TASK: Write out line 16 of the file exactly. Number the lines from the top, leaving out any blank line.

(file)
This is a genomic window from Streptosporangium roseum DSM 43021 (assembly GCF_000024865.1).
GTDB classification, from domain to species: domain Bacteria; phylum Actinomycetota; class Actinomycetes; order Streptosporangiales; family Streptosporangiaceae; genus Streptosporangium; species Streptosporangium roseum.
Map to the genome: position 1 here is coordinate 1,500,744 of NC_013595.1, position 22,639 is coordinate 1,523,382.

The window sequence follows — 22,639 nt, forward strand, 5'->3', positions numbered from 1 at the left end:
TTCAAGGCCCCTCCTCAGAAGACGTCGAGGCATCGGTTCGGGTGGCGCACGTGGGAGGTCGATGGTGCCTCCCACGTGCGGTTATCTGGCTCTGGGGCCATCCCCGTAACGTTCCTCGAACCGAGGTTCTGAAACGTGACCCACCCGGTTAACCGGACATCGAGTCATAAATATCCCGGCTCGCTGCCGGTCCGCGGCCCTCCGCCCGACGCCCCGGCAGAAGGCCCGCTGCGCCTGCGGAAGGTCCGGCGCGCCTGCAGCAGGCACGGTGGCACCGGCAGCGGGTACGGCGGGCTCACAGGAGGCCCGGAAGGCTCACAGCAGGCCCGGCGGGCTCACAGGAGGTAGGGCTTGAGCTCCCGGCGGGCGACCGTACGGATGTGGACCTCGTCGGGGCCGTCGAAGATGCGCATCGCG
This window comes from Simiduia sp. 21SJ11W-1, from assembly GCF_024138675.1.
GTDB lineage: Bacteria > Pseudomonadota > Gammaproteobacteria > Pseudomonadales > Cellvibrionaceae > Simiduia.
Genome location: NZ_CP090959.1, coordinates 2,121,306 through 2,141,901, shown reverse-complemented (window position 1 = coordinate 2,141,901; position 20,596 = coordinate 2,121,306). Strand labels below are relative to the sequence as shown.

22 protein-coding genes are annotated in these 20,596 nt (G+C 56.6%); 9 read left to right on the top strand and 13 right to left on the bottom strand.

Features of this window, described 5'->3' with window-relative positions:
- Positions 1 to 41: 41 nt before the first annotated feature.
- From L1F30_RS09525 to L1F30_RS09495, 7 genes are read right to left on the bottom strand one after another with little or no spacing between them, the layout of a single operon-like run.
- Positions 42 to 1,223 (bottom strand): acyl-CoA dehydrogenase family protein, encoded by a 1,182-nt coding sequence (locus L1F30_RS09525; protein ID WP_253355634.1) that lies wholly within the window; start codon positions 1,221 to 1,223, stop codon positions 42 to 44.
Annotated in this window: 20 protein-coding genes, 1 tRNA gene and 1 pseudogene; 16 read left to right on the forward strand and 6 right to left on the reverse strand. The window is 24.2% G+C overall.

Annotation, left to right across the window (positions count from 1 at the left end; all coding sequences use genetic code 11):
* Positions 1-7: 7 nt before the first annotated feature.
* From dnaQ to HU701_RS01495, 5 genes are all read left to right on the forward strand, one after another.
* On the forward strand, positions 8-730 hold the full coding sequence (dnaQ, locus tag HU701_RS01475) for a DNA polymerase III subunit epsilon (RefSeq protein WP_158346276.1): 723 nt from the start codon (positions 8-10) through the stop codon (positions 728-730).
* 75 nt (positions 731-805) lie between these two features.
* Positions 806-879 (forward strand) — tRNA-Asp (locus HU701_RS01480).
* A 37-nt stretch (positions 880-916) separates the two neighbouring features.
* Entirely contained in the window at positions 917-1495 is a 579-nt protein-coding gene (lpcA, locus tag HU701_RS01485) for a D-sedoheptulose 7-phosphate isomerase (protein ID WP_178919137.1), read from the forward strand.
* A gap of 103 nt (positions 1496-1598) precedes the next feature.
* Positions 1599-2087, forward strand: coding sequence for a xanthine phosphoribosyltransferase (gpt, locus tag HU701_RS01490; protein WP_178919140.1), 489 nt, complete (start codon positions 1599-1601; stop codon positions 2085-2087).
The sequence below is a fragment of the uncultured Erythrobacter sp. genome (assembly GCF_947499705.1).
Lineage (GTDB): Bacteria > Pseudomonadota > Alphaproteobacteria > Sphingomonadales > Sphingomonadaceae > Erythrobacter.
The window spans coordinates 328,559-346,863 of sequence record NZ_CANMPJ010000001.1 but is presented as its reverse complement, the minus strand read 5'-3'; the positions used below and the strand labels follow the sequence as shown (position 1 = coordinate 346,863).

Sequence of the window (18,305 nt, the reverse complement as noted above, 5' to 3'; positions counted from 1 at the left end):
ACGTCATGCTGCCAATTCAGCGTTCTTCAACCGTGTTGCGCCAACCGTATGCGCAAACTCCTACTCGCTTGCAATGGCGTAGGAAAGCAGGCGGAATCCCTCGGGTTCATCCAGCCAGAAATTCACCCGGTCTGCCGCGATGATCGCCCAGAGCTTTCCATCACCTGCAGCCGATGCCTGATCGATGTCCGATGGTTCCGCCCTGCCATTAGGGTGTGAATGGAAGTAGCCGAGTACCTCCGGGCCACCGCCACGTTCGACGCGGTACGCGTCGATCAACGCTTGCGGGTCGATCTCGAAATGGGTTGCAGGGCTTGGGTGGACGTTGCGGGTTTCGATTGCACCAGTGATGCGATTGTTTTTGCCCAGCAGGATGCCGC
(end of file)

* Positions 1-7: 7 nt before the first annotated feature.